How Facebook should proceed in managing censorship on the site

Paul Bacchi, Opinions Editor

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Last week, Facebook banned a number of right-wing and anti-Semitic hate groups from the website. This is an improvement for Facebook’s moderation, but they should be mindful to respect the constitution in their censorship. Some might say that it is dangerous for Facebook to censor anything at all, but I would argue that is a slippery slope fallacy, given how unequivocally hateful some of the individuals banned were.

For example, one of the people banned from Facebook was Alex Jones, a right-wing conspiracy theorist that runs InfoWars, a news outlet of dubious integrity. One of the reasons Facebook banned Alex Jones was because he created the conspiracy theory that the Sandy Hook shooting was a hoax. In response, InfoWars fans sent hateful mail to family members of victims for their participation in the “hoax.” That sort of activity online is unacceptable no matter what you think of Alex Jones and InfoWars and Facebook made the right move in removing him from their platform.

In April, Mark Zuckerberg made a statement indicating willingness to work on further improving the management of censorship. He proposed a private, third-party censorship committee that would be responsible for censoring Facebook’s content and responding to user appeals. He failed to elaborate on just who the third-party would be, how it would operate and how its policies would be crafted in a constitutional manner. In his defense, his ambiguity is probably because creating a constitutionally-acceptable form of censorship in the United States can be quite difficult, so it is understandable for him to want to walk on eggshells when discussing this sort of thing.

The last industry that tried to leave censorship to a third party was the movie industry and it failed pretty hard. The censorship was called the Hays Code and it is the reason why in old movies, married people sleep in separate beds, no one uses even the most mild of profanities and you never see so much as a belly button in exposed skin. When the Hays Code got brought to the US Supreme Court, it was swiftly struck down, with movies being rightly declared art and thus not subject to censorship. Granted, pre-Hays code Hollywood was a pretty filthy place (to not mince words, it was the era of pornographic theaters and other really raunchy material), so maybe an overly-restrictive code for Facebook censorship could be beneficial insofar as it would allow Facebook to gauge how far the United States will allow it to go in censoring content. On the other hand, though, Facebook is an international forum with users across the planet – fundamentally different from the Hollywood movie industry — so it will not be easy to craft a sensible censorship plan that would appease all governments. Policy-wise, this may lead Zuckerberg to stick with the European standards of censorship, which is probably a pretty safe move, considering that the European censorship standards seem to me to be pretty reasonable.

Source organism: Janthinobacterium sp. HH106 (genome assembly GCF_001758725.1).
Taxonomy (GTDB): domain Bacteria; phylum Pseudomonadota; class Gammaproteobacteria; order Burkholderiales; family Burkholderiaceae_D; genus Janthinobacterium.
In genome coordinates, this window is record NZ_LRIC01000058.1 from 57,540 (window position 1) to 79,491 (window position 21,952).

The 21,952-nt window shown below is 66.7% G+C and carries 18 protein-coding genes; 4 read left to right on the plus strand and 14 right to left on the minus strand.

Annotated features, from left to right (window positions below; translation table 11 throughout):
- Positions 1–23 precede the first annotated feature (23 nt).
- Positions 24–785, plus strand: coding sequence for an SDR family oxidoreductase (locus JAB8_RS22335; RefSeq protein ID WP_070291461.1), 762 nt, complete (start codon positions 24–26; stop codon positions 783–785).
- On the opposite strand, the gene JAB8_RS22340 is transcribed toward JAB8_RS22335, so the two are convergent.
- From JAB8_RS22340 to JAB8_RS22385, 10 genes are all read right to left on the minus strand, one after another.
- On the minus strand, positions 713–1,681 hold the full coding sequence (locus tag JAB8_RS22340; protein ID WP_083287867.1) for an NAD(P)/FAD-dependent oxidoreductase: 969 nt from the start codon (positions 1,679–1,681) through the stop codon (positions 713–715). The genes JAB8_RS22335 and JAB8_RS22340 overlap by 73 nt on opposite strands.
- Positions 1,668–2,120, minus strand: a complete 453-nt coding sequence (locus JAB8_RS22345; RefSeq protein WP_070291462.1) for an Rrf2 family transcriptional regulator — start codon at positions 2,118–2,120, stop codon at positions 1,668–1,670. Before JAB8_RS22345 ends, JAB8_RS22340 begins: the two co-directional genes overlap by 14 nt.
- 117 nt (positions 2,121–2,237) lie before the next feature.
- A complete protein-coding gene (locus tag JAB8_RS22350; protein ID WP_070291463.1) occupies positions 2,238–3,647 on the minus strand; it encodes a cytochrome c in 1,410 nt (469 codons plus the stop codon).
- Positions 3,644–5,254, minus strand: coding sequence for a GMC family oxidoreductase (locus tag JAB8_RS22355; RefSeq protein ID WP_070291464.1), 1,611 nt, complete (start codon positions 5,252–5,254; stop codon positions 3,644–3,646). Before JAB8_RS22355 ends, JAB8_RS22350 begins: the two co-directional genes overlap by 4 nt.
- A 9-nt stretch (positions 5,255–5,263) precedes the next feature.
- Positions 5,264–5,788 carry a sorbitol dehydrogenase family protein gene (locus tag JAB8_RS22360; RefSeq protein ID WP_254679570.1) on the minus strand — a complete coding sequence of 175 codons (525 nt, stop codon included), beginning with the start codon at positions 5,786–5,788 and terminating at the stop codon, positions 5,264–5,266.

One place where Facebook should really focus on improvement is its staff. As it stands, Facebook moderators are expected to review millions of posts per week, many of which are morally reprehensible. Expecting one person to go through so many terrible, potentially scarring photos is bordering on unethical business practices in my mind, and considering how wealthy Facebook is, it should really hire more moderators to help in censoring content on the website. It would be a safe move that can only help, since increased moderation staff doesn’t have to mean a change in moderation policy, which is the main concern.

It’s important for Facebook to improve its moderation. It is one of the largest websites in the world, and as an institution, Facebook can really offer a lot to the public in helping to disseminate information. In social movements, like #NoDAPL, Facebook can be a key factor in skirting around government censorship internationally, allowing progressive activists to be effective in trying to create social change. As such, Facebook owes it to the public to do its best to eliminate misinformation and hateful content from the website while maintaining a respectful relationship with the United States Constitution. With careful deliberation, this is an attainable goal for the website.